With several decades of experience in the Liberian public sector, Boakai enjoys great notoriety and is now aiming for the presidency, under the aegis of the Unity Party (UP). This 78-year-old was Minister of Agriculture from 1983 to 1985. He was also vice-president from 2006 to 2018 of Johnson-Sirleaf.

This year, Boakai is part of an alliance with the Movement for Democracy and Reconstruction (MDR), founded by former warlord turned senator Prince Johnson. Boakai therefore chose MDR senator Jérémie Koung as his running mate.

Johnson and Koung hail from and wield significant influence in Nimba, the country’s second most populous county. The MDR had already entered into an alliance with the CDC in 2017, supporting it in the runoff elections that Weah ultimately won. The alliance disbanded in 2022 amid complaints from Johnson about a lack of job opportunities for “his people”.

For many, Boakai’s second attempt at the presidency is a rematch with Weah after the two men faced off in 2017. Both men advanced to a runoff after neither reached the absolute majority required to win the presidency. victory in the first round, Weah finally won.

Drawing on his experience, Boakai made agriculture a key theme of his campaign, pledging to increase domestic rice production and create three agricultural machinery hubs in the country.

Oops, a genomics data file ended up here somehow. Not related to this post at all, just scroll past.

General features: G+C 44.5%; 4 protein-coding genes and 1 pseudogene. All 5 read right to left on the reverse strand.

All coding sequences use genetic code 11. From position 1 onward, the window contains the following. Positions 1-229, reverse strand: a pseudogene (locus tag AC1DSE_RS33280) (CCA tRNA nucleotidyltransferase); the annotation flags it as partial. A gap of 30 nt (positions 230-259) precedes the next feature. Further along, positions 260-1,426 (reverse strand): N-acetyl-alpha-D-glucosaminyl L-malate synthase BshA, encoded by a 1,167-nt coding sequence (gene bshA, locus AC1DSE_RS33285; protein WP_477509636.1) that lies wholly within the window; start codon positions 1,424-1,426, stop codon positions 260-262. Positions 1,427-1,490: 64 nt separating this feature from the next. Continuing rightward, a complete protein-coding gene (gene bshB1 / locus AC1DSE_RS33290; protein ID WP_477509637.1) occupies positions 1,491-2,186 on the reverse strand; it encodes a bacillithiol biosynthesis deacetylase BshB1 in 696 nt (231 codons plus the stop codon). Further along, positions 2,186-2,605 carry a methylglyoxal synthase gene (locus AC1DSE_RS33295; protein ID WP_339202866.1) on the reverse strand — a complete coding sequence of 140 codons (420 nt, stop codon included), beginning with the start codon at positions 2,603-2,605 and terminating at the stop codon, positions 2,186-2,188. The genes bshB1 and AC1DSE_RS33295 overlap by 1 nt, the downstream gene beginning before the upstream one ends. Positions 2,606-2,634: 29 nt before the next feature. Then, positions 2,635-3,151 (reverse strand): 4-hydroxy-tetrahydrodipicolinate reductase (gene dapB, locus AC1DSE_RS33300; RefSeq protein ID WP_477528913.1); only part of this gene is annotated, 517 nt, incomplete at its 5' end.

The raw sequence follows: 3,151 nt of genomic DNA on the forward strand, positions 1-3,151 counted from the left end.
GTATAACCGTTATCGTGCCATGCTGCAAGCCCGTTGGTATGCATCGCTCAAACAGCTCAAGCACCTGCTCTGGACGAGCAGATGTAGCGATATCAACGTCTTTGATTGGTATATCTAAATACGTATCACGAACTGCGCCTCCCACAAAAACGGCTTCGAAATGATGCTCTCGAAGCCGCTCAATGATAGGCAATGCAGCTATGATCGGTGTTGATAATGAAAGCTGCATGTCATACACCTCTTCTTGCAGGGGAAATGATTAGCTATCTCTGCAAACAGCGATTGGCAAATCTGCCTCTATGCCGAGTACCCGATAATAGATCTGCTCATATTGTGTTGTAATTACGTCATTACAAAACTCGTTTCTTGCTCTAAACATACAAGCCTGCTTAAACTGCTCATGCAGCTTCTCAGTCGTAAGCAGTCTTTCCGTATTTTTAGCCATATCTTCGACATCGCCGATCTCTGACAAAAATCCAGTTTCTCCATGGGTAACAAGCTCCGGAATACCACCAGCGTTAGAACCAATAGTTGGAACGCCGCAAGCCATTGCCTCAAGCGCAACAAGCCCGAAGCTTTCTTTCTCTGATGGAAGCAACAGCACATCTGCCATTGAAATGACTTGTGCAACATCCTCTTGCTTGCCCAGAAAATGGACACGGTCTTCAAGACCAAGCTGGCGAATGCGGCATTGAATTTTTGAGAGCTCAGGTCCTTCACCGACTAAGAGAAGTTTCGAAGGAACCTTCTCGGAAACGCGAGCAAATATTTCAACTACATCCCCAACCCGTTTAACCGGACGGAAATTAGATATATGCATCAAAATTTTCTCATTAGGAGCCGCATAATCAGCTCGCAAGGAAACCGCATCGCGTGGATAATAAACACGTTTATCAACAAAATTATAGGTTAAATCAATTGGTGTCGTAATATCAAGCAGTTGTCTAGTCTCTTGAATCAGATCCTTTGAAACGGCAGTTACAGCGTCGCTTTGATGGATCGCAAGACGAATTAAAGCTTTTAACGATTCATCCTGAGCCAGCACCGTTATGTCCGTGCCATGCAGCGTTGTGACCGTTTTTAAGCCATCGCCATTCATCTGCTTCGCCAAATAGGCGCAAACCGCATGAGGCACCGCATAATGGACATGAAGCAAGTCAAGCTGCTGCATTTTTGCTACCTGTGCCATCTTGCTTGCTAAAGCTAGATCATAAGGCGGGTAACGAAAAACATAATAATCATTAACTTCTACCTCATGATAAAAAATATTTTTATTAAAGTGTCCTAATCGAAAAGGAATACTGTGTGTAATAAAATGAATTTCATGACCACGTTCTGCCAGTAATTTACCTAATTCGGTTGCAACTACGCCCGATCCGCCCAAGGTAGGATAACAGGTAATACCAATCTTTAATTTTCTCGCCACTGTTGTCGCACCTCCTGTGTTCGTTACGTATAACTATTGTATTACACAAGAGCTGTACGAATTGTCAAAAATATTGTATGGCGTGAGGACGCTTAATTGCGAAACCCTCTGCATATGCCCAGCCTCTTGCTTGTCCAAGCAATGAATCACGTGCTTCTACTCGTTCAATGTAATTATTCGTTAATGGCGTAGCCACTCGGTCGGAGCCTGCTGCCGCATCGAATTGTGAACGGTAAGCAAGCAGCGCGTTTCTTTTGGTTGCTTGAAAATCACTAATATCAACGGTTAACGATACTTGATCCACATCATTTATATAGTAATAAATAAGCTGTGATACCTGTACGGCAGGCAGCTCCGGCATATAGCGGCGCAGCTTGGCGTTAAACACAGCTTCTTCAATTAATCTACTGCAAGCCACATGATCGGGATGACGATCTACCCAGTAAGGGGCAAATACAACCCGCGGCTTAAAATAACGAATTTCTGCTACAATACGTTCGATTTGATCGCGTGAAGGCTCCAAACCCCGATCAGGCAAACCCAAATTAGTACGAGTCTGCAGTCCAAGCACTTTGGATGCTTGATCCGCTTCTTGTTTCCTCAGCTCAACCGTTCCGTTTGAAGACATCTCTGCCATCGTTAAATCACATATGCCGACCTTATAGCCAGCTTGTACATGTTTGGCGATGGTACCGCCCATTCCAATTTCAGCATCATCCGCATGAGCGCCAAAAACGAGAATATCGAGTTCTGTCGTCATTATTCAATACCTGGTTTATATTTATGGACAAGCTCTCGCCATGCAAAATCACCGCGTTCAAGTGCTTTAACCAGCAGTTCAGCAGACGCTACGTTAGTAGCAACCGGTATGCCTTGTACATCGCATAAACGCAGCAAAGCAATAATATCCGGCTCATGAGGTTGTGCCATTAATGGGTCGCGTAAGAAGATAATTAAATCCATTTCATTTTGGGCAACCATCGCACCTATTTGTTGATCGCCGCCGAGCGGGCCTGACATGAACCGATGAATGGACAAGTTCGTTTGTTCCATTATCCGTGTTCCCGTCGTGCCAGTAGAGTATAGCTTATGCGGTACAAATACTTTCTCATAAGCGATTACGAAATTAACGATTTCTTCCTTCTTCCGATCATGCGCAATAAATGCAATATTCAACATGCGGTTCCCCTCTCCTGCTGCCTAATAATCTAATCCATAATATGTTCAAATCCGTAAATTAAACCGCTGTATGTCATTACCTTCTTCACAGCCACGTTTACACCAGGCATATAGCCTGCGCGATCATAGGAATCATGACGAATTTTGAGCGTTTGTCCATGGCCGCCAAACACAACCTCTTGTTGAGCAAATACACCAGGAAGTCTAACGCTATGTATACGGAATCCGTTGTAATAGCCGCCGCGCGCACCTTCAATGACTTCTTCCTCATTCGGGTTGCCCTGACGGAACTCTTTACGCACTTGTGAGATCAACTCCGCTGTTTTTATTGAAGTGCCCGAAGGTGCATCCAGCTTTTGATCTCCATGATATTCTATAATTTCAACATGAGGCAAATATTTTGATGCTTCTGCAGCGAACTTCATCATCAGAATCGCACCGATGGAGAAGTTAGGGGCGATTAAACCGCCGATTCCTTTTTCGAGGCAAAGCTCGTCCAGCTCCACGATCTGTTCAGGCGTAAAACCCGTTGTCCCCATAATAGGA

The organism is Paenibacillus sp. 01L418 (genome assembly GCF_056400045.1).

He also promised to pave highways connecting county capitals and those linking Liberia to other countries, to improve cross-border trade.

The former vice president also promised to work with the legislature to create a specialized court to expedite cases of corruption and economic crimes and to support the private sector in developing solid waste recycling programs to produce renewable energy.

However, critics said that at 78, Boakai was too old to govern. Boakai has also been accused of health problems, which he has denied.

Alexander Cummings

Alexander Cummings first rose to prominence on the Liberian political scene when he ran for president in 2017 and placed fifth. This year, he is running on the platform of the Collaborator Political Party (CPP), a coalition between Cumming’s Alternative National Congress and the Freedom Party.

Cummings, 57, was director of Coca-Cola’s African subsidiary between 2001 and 2008 and global chief administrative officer from 2008 until his retirement in 2016.

In his role at Coca-Cola, he oversaw the creation of its Africa Foundation which contributed to the continental response to the spread of HIV/AIDS. In 2011, Johnson-Sirleaf awarded him Liberia’s highest national honor – the Humanitarian Order of African Redemption – for his humanitarian work.

Cummings focused his campaign on diversifying Liberia’s economy. To that end, he has promised to create a $20 million empowerment fund to support women- and youth-owned businesses as well as farmers during his first 100 days in office if he wins, while freezing all current taxes and regulations to be reviewed in order to create a business-friendly environment. He also spoke of a “buy Liberian” policy that would prioritize the purchase of locally made products to boost indigenous businesses.

Finally, he expressed support for the creation of a war crimes tribunal to prosecute key figures from the 1989 to 1997 and 1999 to 2003 civil wars.